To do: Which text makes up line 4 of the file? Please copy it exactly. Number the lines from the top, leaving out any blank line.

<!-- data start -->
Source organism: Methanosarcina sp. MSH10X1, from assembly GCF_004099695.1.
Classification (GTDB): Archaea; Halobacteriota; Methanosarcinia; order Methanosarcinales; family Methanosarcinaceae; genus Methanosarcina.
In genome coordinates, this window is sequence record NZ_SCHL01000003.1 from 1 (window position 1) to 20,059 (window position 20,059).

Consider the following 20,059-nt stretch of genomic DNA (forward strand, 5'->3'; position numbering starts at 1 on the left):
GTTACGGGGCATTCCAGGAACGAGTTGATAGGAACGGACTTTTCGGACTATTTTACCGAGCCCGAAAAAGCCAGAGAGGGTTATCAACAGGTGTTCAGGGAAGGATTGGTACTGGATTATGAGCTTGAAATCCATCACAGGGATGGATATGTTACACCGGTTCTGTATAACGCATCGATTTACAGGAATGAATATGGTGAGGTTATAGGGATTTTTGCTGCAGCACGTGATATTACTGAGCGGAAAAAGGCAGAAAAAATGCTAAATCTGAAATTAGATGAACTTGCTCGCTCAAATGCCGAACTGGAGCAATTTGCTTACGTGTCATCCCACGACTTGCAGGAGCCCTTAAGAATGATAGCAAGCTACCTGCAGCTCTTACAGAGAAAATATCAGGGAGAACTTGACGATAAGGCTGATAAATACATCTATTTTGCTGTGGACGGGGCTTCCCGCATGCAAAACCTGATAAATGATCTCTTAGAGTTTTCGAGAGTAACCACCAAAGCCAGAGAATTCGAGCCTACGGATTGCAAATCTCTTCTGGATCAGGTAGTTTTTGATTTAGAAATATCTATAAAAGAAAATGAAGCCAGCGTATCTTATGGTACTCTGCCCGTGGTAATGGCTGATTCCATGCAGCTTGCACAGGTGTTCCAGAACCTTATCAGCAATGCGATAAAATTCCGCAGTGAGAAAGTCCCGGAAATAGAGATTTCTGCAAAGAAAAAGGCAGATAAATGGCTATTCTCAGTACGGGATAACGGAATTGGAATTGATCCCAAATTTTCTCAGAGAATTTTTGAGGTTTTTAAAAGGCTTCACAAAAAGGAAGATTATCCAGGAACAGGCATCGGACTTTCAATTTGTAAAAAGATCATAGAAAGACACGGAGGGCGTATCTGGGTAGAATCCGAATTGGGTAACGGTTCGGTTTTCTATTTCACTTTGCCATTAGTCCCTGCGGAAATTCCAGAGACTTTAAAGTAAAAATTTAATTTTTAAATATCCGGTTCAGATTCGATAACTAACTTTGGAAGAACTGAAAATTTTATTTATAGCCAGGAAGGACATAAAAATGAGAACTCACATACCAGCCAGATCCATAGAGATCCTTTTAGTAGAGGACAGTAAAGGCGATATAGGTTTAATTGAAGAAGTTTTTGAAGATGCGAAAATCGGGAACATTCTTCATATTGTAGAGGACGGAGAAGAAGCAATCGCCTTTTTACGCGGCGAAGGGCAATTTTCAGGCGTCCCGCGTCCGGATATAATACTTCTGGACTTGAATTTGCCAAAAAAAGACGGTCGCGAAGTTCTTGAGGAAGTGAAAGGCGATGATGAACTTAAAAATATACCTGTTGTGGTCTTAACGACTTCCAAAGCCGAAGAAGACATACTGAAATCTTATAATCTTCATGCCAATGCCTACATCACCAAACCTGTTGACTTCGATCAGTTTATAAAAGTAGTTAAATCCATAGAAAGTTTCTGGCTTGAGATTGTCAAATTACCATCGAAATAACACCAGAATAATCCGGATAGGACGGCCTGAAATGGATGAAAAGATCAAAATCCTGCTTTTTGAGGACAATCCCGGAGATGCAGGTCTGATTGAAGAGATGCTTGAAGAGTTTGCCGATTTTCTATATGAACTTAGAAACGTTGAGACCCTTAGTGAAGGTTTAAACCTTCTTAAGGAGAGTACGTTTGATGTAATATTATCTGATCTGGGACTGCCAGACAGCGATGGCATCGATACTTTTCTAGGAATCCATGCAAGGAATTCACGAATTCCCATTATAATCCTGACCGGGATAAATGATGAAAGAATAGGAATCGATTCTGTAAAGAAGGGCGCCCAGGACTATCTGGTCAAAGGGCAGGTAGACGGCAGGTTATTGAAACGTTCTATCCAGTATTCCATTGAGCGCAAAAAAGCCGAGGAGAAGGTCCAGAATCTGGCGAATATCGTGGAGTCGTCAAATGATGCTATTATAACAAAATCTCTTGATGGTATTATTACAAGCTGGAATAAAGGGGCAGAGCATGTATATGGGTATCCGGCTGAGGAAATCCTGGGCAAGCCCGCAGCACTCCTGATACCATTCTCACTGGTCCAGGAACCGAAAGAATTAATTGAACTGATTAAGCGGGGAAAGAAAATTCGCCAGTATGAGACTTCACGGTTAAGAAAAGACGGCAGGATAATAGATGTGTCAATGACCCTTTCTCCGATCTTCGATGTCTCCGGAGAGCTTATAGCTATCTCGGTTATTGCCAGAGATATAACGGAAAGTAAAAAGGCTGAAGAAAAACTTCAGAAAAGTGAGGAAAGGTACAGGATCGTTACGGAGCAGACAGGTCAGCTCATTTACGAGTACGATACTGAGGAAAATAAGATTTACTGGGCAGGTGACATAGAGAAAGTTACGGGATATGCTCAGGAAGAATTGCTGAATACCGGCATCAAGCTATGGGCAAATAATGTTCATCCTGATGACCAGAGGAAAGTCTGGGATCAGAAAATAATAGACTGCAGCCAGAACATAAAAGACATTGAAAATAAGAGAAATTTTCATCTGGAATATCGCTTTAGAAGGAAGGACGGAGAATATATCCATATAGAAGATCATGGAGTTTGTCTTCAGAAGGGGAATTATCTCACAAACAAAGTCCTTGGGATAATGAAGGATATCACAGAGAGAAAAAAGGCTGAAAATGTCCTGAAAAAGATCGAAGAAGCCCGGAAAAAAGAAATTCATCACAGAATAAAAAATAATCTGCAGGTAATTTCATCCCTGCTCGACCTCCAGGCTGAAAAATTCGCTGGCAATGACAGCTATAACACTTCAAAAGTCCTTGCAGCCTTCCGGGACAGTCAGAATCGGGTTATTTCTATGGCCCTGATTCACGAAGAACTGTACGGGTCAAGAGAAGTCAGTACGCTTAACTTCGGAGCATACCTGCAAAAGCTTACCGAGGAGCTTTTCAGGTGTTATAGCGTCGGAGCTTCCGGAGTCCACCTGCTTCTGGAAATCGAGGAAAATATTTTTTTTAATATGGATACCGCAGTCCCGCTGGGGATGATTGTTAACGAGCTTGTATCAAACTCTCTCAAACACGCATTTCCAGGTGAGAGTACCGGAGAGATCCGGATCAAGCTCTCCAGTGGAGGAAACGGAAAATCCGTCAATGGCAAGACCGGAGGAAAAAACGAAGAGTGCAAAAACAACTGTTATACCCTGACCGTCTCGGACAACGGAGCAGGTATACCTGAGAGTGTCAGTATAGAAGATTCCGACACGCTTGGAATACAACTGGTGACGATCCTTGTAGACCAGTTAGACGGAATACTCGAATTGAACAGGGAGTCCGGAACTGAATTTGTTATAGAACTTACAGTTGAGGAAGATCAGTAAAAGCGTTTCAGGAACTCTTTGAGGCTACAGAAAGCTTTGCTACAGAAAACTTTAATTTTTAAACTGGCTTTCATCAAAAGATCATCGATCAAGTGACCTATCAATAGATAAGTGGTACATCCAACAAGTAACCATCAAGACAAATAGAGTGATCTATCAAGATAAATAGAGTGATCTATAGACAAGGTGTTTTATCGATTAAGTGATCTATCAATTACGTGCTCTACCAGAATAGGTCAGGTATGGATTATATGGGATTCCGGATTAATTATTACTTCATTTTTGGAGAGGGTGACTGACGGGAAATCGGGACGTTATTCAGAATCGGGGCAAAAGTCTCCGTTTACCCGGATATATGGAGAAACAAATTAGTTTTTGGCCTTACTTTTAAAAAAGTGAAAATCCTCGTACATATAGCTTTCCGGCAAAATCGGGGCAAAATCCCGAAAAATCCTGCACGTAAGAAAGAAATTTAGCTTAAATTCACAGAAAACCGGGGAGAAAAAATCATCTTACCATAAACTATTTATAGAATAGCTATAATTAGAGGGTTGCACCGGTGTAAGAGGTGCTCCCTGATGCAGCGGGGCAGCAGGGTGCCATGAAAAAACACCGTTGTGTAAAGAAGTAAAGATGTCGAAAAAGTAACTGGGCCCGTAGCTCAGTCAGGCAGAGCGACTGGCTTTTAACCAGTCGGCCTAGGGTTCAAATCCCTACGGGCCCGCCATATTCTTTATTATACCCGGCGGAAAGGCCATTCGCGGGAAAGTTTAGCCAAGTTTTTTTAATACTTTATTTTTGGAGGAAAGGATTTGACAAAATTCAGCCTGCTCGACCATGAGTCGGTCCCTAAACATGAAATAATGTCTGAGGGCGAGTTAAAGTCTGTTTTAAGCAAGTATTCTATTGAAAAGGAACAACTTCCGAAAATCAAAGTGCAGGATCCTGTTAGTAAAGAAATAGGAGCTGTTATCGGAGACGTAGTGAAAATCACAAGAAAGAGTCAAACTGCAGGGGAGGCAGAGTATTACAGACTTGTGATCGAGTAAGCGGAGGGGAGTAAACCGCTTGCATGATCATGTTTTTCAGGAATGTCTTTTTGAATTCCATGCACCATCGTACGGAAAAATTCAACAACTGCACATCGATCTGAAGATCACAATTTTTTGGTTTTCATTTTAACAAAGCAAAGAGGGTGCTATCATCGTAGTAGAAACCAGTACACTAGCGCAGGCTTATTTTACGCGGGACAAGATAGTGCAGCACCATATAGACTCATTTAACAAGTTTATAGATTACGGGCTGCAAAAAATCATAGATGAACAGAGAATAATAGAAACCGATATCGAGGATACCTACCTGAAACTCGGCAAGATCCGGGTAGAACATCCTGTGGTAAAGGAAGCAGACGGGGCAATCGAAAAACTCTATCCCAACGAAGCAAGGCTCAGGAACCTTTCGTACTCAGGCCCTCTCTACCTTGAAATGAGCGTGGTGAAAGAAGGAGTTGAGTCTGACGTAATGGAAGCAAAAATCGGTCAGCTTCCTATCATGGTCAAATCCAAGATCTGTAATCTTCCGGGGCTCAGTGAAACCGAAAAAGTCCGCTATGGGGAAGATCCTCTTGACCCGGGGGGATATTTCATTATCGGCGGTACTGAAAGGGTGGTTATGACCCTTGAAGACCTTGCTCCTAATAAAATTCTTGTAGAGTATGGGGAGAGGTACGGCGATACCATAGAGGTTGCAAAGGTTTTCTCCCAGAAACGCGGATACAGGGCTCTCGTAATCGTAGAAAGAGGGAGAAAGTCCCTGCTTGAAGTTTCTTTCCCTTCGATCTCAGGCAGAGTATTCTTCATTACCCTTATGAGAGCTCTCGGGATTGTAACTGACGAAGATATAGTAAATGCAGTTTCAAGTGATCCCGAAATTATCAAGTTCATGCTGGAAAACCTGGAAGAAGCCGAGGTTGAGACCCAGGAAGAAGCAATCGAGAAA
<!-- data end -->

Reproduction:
Consider the following 20,059-nt stretch of genomic DNA (forward strand, 5'->3'; position numbering starts at 1 on the left):